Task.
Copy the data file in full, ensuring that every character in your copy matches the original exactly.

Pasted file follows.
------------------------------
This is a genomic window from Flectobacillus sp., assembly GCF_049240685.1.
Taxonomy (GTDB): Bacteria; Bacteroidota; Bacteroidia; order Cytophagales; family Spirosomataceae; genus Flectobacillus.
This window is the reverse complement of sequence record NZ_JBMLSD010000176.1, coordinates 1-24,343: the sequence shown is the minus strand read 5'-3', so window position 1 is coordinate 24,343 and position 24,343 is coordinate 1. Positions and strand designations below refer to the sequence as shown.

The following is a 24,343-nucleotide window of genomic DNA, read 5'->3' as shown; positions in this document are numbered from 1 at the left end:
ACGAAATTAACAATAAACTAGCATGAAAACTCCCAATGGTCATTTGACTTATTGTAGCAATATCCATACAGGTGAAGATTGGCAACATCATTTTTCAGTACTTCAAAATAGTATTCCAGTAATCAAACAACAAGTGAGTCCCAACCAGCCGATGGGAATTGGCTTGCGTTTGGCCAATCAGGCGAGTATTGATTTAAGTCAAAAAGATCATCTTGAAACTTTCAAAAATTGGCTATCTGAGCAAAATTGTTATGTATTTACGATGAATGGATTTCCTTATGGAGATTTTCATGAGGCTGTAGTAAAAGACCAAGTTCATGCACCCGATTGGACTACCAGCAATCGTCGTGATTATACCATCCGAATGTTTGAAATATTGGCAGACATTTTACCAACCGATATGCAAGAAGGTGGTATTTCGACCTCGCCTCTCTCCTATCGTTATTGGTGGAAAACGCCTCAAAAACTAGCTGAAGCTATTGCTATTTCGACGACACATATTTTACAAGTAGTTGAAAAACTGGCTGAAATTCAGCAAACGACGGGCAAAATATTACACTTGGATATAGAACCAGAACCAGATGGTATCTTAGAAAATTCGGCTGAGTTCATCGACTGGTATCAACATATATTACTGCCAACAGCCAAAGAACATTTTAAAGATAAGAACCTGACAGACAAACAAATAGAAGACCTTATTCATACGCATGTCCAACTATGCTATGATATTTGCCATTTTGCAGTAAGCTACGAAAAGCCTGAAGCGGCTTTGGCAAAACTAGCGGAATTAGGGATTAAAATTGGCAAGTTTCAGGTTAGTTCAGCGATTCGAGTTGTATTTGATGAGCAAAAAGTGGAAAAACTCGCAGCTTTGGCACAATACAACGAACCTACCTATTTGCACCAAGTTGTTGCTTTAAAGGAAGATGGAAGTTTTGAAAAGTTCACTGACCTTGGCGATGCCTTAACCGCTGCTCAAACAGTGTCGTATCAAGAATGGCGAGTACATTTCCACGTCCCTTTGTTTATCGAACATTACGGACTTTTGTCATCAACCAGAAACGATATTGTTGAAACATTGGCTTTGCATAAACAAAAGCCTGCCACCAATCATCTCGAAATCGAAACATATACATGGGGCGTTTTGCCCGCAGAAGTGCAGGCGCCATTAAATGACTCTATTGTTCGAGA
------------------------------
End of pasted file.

This is a genomic window from Flectobacillus sp., assembly GCF_049240685.1.
Taxonomy (GTDB): Bacteria; Bacteroidota; Bacteroidia; order Cytophagales; family Spirosomataceae; genus Flectobacillus.
This window is the reverse complement of sequence record NZ_JBMLSD010000176.1, coordinates 1-24,343: the sequence shown is the minus strand read 5'-3', so window position 1 is coordinate 24,343 and position 24,343 is coordinate 1. Positions and strand designations below refer to the sequence as shown.

The following is a 24,343-nucleotide window of genomic DNA, read 5'->3' as shown; positions in this document are numbered from 1 at the left end:
ACGAAATTAACAATAAACTAGCATGAAAACTCCCAATGGTCATTTGACTTATTGTAGCAATATCCATACAGGTGAAGATTGGCAACATCATTTTTCAGTACTTCAAAATAGTATTCCAGTAATCAAACAACAAGTGAGTCCCAACCAGCCGATGGGAATTGGCTTGCGTTTGGCCAATCAGGCGAGTATTGATTTAAGTCAAAAAGATCATCTTGAAACTTTCAAAAATTGGCTATCTGAGCAAAATTGTTATGTATTTACGATGAATGGATTTCCTTATGGAGATTTTCATGAGGCTGTAGTAAAAGACCAAGTTCATGCACCCGATTGGACTACCAGCAATCGTCGTGATTATACCATCCGAATGTTTGAAATATTGGCAGACATTTTACCAACCGATATGCAAGAAGGTGGTATTTCGACCTCGCCTCTCTCCTATCGTTATTGGTGGAAAACGCCTCAAAAACTAGCTGAAGCTATTGCTATTTCGACGACACATATTTTACAAGTAGTTGAAAAACTGGCTGAAATTCAGCAAACGACGGGCAAAATATTACACTTGGATATAGAACCAGAACCAGATGGTATCTTAGAAAATTCGGCTGAGTTCATCGACTGGTATCAACATATATTACTGCCAACAGCCAAAGAACATTTTAAAGATAAGAACCTGACAGACAAACAAATAGAAGACCTTATTCATACGCATGTCCAACTATGCTATGATATTTGCCATTTTGCAGTAAGCTACGAAAAGCCTGAAGCGGCTTTGGCAAAACTAGCGGAATTAGGGATTAAAATTGGCAAGTTTCAGGTTAGTTCAGCGATTCGAGTTGTATTTGATGAGCAAAAAGTGGAAAAACTCGCAGCTTTGGCACAATACAACGAACCTACCTATTTGCACCAAGTTGTTGCTTTAAAGGAAGATGGAAGTTTTGAAAAGTTCACTGACCTTGGCGATGCCTTAACCGCTGCTCAAACAGTGTCGTATCAAGAATGGCGAGTACATTTCCACGTCCCTTTGTTTATCGAACATTACGGACTTTTGTCATCAACCAGAAACGATATTGTTGAAACATTGGCTTTGCATAAACAAAAGCCTGCCACCAATCATCTCGAAATCGAAACATATACATGGGGCGTTTTGCCCGCAGAAGTGCAGGCGCCATTAAATGACTCTATTGTTCGAGA